IOWA CITY — Six out of every seven current University of Iowa utility system employees have accepted an offer to work for its new private utilities operator, who agreed to join forces with the campus in December as part of a novel public-private partnership.
ENGIE North America — along with Paris-based investor Meridiam — are paying the university an upfront $1.165 billion to manage its utility system for the next 50 years.
The campus is investing most of that in an endowment it can pull from annually to support strategic initiatives.
The university also will tap the endowment to help cover an annual increasing fee to its private operator, which starts at $35 million, plus the cost of employee salaries, fuel, and capital expenses.
UI officials on Thursday did not immediately say how much they expect to spend subsidizing salaries and benefits for those employees moving over to ENGIE and those remaining UI employees.
Of 150 total employees offered to work at ENGIE on the UI campus, 127 accepted — including 94 of 117 regular employees, or 80 percent, and all 33 student employees.
Of the 23 UI utilities employees who aren’t moving over under ENGIE, 17 declined offers and six didn’t respond.
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Those 23 staying with the university will be reassigned to another UI position or remain in their current assignment, according to the UI Office of Strategic Communication.
Campus administrators are finalizing each employee’s transition plan as the university moves to close the deal, set for Tuesday — exactly 90 days from the Dec. 10 signing of the deal.
The UI officially will transfer management of its utilities system to ENGIE the next day.
In preparing for the transfer, ENGIE representatives for weeks met with UI utilities employees regarding employment options and benefit packages. The company hosted four benefit fairs on Jan. 14-15 for employees and their partners, plus held one-on-one meetings with “all full-time utilities employees affected by the transition,” according to UI Strategic Communication.
“Team members had a chance to share input and ask questions about anything important to them as they consider employment options,” according to the university.
All were offered jobs “without a formal interview,” as promised in ENGIE’s proposal to campus — when it was vying for the contract.
“In lieu of a formal application and interview process, which we believe to be needlessly stressful and laborious for the existing employees, we will hold one-on-one employee consultations,” according to the proposal, which stated the meetings aimed to introduce employees to ENGIE, answer questions and “understand their career and personal objectives.”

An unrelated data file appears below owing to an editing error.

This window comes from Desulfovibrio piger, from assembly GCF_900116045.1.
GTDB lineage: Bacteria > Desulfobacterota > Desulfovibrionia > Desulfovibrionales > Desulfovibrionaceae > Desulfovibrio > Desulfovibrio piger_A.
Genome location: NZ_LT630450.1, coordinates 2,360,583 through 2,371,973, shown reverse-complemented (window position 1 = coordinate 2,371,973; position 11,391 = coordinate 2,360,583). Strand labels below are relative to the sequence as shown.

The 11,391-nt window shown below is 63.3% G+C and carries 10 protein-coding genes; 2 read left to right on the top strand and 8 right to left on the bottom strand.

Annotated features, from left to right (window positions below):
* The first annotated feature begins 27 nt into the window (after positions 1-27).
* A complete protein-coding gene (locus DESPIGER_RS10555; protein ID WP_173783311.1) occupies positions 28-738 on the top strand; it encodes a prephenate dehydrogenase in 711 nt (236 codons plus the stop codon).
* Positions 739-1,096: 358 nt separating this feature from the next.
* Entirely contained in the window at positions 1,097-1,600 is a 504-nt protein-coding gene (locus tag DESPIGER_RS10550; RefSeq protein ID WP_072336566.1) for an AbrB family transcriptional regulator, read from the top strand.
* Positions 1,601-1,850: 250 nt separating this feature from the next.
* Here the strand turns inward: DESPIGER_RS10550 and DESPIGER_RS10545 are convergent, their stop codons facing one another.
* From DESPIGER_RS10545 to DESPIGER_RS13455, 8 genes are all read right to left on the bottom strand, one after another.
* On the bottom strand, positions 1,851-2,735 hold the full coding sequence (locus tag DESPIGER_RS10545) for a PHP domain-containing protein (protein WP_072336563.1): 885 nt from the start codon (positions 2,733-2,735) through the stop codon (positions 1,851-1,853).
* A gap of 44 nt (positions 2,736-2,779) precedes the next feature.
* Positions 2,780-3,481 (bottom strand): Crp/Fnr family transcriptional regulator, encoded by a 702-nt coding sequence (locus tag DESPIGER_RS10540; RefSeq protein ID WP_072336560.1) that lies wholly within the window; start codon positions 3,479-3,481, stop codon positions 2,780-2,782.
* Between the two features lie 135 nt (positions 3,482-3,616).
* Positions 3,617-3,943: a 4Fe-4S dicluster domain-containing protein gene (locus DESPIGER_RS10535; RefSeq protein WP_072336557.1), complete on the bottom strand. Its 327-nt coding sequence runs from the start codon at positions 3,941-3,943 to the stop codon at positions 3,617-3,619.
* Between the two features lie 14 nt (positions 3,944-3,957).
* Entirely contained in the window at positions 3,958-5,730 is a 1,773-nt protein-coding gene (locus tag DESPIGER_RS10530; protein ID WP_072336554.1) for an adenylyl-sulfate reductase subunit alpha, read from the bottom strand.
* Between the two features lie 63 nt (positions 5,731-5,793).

The company, in its proposal, vowed to offer all UI employees pay and benefits closely aligned to what they earned as UI employees. It also noted “signing or retention bonuses may be a factor.”
“The base compensation for the employees will stay the same as part of the transition from UI employment to ENGIE employment and afford the employees a greater number of opportunities and the potential to earn higher wages over time,” according to the proposal.
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The university didn’t immediately provide details of compensation offers to the utilities employees and how the offers compared with existing pay and benefit packages.
The university also didn’t provide details of why those 17 employees who rejected offers did so.
According to ENGIE’s proposal, employees would have 10 business days to review, execute and return offer letters to ENGIE — at which time onboarding would begin.
“ENGIE plans for all employees to be fully onboarded by day 1 of the concession and comfortable with all administrative components of their employment,” according to the proposal.
ENGIE’s proposal laid out a transition plan that promised to — among other things — negotiate and sign a new collective-bargaining deal. Iowa’s public university employees lost most union rights when lawmakers in 2017 stripped the state’s collective-bargaining laws.
In a statement, UI Associate Director of Utilities Distribution Rick Ney thanked the staff for its involvement and said, “We’re excited about merging best practices with ENGIE and continuing to keep the utility system running reliably for all our important customers.”
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